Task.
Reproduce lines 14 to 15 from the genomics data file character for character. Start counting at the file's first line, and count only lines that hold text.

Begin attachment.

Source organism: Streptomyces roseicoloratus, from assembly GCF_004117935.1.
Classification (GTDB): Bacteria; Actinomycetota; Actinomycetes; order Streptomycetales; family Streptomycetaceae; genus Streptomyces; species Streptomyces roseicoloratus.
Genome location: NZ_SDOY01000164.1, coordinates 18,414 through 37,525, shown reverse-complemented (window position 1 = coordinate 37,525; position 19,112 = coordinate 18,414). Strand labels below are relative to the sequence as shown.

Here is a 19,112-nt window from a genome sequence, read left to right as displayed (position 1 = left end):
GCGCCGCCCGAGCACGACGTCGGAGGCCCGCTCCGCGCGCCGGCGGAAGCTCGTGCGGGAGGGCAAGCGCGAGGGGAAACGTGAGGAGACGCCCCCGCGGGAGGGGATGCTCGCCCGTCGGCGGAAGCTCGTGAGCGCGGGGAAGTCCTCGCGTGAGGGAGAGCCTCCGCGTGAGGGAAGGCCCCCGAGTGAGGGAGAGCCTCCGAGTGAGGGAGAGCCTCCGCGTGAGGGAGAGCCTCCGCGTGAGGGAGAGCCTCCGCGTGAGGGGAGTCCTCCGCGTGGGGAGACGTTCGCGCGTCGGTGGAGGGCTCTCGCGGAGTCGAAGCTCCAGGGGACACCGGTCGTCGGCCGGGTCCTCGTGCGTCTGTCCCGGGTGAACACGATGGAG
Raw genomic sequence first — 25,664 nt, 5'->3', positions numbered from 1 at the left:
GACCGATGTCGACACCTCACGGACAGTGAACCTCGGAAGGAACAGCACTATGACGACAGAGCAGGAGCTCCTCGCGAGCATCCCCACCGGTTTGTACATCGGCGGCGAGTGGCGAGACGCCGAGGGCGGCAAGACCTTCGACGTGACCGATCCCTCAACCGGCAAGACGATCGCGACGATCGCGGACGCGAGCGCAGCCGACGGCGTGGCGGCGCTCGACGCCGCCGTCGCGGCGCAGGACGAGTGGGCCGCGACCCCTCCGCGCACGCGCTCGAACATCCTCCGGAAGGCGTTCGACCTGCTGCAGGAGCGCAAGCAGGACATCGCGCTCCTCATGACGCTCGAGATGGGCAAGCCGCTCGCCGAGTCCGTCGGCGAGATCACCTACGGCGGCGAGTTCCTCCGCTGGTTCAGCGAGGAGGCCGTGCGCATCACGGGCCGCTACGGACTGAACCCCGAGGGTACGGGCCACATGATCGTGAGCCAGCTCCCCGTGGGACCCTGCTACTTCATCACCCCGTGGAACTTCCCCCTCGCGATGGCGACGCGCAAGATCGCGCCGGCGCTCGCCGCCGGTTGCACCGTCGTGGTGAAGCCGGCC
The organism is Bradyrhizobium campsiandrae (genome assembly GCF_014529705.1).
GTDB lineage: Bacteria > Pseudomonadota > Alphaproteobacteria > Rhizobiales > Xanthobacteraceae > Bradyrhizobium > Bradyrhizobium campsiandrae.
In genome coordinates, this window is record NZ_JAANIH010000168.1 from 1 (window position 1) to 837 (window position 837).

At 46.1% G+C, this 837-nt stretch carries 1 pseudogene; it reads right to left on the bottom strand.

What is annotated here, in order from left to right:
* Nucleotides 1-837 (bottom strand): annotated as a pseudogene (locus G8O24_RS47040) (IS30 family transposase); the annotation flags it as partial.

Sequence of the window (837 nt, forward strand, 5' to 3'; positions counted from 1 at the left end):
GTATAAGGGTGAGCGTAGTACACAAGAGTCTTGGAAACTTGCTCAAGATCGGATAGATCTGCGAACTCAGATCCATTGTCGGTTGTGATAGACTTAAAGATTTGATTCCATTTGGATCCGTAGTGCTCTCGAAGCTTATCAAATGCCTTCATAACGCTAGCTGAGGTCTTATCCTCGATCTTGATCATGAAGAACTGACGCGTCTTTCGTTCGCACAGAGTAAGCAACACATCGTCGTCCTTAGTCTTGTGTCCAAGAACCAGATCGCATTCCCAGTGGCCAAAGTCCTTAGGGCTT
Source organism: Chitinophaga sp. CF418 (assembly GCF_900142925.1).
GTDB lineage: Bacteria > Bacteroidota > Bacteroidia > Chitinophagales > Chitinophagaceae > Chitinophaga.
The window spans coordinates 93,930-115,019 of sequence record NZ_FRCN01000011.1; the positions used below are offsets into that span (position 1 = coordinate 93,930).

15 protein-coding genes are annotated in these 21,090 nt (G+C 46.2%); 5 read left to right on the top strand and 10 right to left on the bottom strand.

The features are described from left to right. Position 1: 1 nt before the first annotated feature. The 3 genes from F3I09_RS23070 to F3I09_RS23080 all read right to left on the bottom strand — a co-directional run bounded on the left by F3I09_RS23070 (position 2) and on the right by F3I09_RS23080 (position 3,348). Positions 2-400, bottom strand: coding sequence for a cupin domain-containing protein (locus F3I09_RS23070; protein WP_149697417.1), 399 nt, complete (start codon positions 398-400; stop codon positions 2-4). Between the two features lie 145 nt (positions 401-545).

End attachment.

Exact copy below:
Sequence of the window (837 nt, forward strand, 5' to 3'; positions counted from 1 at the left end):
GTATAAGGGTGAGCGTAGTACACAAGAGTCTTGGAAACTTGCTCAAGATCGGATAGATCTGCGAACTCAGATCCATTGTCGGTTGTGATAGACTTAAAGATTTGATTCCATTTGGATCCGTAGTGCTCTCGAAGCTTATCAAATGCCTTCATAACGCTAGCTGAGGTCTTATCCTCGATCTTGATCATGAAGAACTGACGCGTCTTTCGTTCGCACAGAGTAAGCAACACATCGTCGTCCTTAGTCTTGTGTCCAAGAACCAGATCGCATTCCCAGTGGCCAAAGTCCTTAGGGCTT